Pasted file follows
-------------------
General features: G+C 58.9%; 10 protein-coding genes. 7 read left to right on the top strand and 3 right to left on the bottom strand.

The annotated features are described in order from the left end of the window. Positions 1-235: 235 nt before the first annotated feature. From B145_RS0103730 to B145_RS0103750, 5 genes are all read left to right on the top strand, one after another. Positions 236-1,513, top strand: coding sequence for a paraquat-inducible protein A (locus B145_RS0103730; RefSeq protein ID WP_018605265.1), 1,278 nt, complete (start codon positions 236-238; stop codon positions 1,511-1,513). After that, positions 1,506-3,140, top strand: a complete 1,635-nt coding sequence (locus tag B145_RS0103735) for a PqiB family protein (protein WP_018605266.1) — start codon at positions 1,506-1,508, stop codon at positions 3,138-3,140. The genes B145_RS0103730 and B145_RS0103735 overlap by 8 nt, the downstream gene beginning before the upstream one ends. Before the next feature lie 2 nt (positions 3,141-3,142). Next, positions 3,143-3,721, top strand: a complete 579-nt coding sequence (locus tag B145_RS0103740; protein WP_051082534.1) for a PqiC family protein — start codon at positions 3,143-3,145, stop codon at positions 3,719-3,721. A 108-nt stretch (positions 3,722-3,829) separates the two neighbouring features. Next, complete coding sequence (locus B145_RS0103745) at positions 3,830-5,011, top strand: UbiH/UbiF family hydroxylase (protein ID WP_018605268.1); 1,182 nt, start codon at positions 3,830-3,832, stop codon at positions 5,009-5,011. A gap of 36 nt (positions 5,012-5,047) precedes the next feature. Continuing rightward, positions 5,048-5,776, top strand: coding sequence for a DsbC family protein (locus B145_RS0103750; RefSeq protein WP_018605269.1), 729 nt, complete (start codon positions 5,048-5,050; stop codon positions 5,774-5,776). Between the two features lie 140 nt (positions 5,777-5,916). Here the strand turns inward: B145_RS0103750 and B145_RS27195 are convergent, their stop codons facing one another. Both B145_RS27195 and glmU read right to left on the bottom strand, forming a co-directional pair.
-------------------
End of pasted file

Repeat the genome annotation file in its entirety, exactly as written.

General features: G+C 58.9%; 10 protein-coding genes. 7 read left to right on the top strand and 3 right to left on the bottom strand.

The annotated features are described in order from the left end of the window. Positions 1-235: 235 nt before the first annotated feature. From B145_RS0103730 to B145_RS0103750, 5 genes are all read left to right on the top strand, one after another. Positions 236-1,513, top strand: coding sequence for a paraquat-inducible protein A (locus B145_RS0103730; RefSeq protein ID WP_018605265.1), 1,278 nt, complete (start codon positions 236-238; stop codon positions 1,511-1,513). After that, positions 1,506-3,140, top strand: a complete 1,635-nt coding sequence (locus tag B145_RS0103735) for a PqiB family protein (protein WP_018605266.1) — start codon at positions 1,506-1,508, stop codon at positions 3,138-3,140. The genes B145_RS0103730 and B145_RS0103735 overlap by 8 nt, the downstream gene beginning before the upstream one ends. Before the next feature lie 2 nt (positions 3,141-3,142). Next, positions 3,143-3,721, top strand: a complete 579-nt coding sequence (locus tag B145_RS0103740; protein WP_051082534.1) for a PqiC family protein — start codon at positions 3,143-3,145, stop codon at positions 3,719-3,721. A 108-nt stretch (positions 3,722-3,829) separates the two neighbouring features. Next, complete coding sequence (locus B145_RS0103745) at positions 3,830-5,011, top strand: UbiH/UbiF family hydroxylase (protein ID WP_018605268.1); 1,182 nt, start codon at positions 3,830-3,832, stop codon at positions 5,009-5,011. A gap of 36 nt (positions 5,012-5,047) precedes the next feature. Continuing rightward, positions 5,048-5,776, top strand: coding sequence for a DsbC family protein (locus B145_RS0103750; RefSeq protein WP_018605269.1), 729 nt, complete (start codon positions 5,048-5,050; stop codon positions 5,774-5,776). Between the two features lie 140 nt (positions 5,777-5,916). Here the strand turns inward: B145_RS0103750 and B145_RS27195 are convergent, their stop codons facing one another. Both B145_RS27195 and glmU read right to left on the bottom strand, forming a co-directional pair.